A note from Jamie Howison: Realizing that this post reflects my own personal tastes and biases, and that not everyone will share my sense that jazz music has the potential to “enact” theology and to embody something of the human search for the sacred, I still wanted to put this out there as a way of encouraging our commitment to connecting the arts to the life of faith. If you’re wanting to explore some of these themes a bit more, you can check out two other posts: “God’s Mind in the Music” and “Jazz and the Holy.”
he Winnipeg Jazz Festival is just about to kick into high gear, offering up various opportunities to hear some great live music. Last night the legendary Sonny Rollins played what was billed as a “festival preview concert,” and it was a very fine way to kick things off. Very fine. Rollins will turn 80 in just three months, and while he walked and moved like an older man, he played with a startling level of passion and power. His fresh and imaginative solo in the opening song ran close to 15 minutes, and never once was there any sign of his tiring. Great stuff.
The festival proper runs from June 25 through to July 4, and will offer an amazing array of music from which to chose. I’m thinking that the best small venue show of the whole festival is Christian Scott at the Rachel Brown Theatre (the small performance space at the School of Contemporary Dance, Bannatyne at Main) on Saturday June 26. The show is late – 11pm – mostly because Scott will have already played a warm-up set the same night for the Roy Hargrave Quintet over at the Pantages Playhouse Theatre. The Hargrave show will also be a good one, but I always find it best to see jazz shows in smaller rooms. The Downbeat Magazine Critic’s Poll named Scott the trumpeter of the year for 2009, which is really quite something for such a young player.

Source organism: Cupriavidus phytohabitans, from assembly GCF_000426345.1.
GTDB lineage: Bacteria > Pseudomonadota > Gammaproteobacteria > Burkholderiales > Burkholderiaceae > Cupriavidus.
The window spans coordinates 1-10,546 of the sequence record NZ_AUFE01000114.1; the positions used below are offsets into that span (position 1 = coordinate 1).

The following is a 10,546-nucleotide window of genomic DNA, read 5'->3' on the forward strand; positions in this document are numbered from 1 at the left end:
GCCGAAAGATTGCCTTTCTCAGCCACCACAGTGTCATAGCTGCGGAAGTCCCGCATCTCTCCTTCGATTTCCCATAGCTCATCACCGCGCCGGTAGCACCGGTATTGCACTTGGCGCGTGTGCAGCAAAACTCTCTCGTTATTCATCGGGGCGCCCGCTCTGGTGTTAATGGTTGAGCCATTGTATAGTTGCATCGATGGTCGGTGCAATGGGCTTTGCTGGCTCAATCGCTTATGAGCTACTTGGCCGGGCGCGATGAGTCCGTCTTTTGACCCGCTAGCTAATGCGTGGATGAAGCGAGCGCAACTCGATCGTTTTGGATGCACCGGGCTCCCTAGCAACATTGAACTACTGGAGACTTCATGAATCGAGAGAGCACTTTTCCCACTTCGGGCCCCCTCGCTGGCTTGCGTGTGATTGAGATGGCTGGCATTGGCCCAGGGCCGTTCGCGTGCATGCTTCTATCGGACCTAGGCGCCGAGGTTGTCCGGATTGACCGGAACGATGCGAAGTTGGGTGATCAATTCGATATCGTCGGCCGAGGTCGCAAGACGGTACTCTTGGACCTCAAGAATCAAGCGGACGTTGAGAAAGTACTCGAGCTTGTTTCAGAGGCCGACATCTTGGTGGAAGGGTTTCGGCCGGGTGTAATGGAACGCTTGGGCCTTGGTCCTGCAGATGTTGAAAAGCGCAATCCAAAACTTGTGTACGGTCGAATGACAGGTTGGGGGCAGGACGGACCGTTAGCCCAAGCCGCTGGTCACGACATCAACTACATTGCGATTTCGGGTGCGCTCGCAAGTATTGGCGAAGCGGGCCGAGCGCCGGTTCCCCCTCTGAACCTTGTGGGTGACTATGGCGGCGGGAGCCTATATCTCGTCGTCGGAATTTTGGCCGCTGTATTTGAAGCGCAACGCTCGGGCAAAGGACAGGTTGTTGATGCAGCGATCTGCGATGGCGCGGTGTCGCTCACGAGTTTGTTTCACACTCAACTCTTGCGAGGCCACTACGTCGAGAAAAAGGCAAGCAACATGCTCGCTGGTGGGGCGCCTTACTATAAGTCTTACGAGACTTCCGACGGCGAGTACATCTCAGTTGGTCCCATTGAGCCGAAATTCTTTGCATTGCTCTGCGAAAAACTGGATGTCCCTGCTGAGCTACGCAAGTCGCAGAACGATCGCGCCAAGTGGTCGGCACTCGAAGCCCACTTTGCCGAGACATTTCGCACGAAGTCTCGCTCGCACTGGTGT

Depending on my energy after worship on Sunday night, I might look at heading over to the Rachel Brown Theatre to check out the Marco Benevento Trio at 12:30am. From what I’ve heard the guy is wildly innovative, which certainly comes across in the audio samples on his website.
There are also a number of good free gigs, including a few that I’m not likely to miss. In the free noon hour series in Old Market Square, I’d looking at seeing The Blue Fisher Band on June 28 and Cedric Burnside and Lightnin’ Malcolm on June 30. If we didn’t have tickets to see Toshi Reagon on Friday June 25, I know we’d be going to hear Andre Leroux in the Market Square that night at 7pm. And of course, there is free music on that stage the evening of Friday July 2, and from 3:00pm until 1:00am on both the 3rd and 4th. Much of the music over that weekend is not actually jazz, but rather music that springs from something of a common lineage.
Now, this is anything but a comprehensive list, and I know I’m skimming over all sorts of great stuff. If you’re going to a show or two, why not write in a comment below, and tell us what your picks are and why.